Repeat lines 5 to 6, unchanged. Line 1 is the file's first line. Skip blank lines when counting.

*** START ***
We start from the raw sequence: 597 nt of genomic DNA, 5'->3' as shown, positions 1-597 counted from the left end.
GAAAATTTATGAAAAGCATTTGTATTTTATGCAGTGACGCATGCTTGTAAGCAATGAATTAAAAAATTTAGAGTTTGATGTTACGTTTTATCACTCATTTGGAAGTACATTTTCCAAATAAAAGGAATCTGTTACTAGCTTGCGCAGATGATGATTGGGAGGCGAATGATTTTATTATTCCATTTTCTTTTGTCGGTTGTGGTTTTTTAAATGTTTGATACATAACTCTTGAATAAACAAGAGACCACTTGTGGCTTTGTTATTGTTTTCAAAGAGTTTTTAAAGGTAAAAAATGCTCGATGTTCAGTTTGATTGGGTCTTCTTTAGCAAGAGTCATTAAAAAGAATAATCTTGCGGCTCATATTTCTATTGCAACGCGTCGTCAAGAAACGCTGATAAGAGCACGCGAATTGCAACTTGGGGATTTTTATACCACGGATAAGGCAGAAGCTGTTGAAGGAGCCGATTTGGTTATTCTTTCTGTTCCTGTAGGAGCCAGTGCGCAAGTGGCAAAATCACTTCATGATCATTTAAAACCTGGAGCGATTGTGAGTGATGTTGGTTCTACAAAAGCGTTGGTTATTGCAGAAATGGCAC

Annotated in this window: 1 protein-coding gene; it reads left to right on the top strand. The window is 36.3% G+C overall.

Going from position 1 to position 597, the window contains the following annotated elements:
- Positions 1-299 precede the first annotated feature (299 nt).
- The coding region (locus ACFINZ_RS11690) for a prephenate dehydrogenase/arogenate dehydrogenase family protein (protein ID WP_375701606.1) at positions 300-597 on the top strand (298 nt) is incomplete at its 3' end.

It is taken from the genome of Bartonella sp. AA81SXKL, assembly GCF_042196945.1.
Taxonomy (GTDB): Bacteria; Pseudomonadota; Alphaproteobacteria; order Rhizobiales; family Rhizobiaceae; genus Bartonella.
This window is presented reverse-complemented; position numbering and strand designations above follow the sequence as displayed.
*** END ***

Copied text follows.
- Positions 1-299 precede the first annotated feature (299 nt).
- The coding region (locus ACFINZ_RS11690) for a prephenate dehydrogenase/arogenate dehydrogenase family protein (protein ID WP_375701606.1) at positions 300-597 on the top strand (298 nt) is incomplete at its 3' end.